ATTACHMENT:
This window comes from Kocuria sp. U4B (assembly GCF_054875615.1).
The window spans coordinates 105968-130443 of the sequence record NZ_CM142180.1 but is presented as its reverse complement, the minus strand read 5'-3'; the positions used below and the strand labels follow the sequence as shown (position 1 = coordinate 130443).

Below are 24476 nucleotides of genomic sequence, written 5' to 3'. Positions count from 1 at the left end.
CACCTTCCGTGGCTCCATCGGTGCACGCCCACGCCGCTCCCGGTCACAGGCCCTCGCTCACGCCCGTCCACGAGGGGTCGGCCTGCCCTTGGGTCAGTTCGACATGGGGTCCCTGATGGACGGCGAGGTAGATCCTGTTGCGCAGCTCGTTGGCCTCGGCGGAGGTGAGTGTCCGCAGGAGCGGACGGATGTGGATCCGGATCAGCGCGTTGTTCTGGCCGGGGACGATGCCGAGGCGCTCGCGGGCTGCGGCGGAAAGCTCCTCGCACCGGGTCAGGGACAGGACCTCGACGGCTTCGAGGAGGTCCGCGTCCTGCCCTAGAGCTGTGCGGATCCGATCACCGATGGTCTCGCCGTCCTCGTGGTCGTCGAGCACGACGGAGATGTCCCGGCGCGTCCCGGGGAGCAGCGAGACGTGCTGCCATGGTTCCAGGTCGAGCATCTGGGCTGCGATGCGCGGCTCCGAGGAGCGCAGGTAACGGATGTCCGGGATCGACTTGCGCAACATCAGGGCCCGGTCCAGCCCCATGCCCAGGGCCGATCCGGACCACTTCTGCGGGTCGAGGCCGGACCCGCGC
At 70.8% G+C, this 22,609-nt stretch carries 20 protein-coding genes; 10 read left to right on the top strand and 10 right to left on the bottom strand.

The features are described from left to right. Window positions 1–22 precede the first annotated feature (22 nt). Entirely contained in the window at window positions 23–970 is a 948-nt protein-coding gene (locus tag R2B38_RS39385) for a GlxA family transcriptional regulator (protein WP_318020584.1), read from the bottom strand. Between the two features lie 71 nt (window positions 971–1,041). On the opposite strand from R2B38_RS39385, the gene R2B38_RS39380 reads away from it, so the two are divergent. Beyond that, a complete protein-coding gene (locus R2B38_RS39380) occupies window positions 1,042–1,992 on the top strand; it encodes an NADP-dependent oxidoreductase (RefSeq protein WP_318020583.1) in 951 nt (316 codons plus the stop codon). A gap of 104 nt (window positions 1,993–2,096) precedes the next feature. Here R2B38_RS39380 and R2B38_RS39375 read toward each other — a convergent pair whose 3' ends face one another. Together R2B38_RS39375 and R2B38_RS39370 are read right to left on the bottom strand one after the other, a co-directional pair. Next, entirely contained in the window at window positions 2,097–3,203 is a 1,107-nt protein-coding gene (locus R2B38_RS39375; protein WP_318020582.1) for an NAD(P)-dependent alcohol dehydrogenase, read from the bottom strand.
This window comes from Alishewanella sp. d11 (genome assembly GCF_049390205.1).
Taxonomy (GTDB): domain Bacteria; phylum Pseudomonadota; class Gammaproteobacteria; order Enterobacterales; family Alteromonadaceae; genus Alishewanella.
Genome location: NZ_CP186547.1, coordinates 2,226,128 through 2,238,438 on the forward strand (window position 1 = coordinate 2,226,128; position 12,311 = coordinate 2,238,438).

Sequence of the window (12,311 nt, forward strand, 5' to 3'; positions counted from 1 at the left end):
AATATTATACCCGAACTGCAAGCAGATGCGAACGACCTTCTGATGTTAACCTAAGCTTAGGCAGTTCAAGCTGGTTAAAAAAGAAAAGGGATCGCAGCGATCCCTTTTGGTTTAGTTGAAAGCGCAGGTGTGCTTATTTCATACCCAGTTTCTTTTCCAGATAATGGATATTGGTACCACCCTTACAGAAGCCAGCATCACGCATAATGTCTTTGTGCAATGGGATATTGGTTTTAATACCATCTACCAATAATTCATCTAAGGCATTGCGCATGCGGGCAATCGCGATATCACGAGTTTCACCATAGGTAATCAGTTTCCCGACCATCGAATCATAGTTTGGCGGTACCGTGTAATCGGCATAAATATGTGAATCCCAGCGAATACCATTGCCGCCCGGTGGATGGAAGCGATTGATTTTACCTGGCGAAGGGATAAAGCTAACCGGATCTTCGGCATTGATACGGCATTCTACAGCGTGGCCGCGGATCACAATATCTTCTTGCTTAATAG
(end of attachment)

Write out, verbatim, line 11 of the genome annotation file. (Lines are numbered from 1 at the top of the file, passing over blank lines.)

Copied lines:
AATATTATACCCGAACTGCAAGCAGATGCGAACGACCTTCTGATGTTAACCTAAGCTTAGGCAGTTCAAGCTGGTTAAAAAAGAAAAGGGATCGCAGCGATCCCTTTTGGTTTAGTTGAAAGCGCAGGTGTGCTTATTTCATACCCAGTTTCTTTTCCAGATAATGGATATTGGTACCACCCTTACAGAAGCCAGCATCACGCATAATGTCTTTGTGCAATGGGATATTGGTTTTAATACCATCTACCAATAATTCATCTAAGGCATTGCGCATGCGGGCAATCGCGATATCACGAGTTTCACCATAGGTAATCAGTTTCCCGACCATCGAATCATAGTTTGGCGGTACCGTGTAATCGGCATAAATATGTGAATCCCAGCGAATACCATTGCCGCCCGGTGGATGGAAGCGATTGATTTTACCTGGCGAAGGGATAAAGCTAACCGGATCTTCGGCATTGATACGGCATTCTACAGCGTGGCCGCGGATCACAATATCTTCTTGCTTAATAG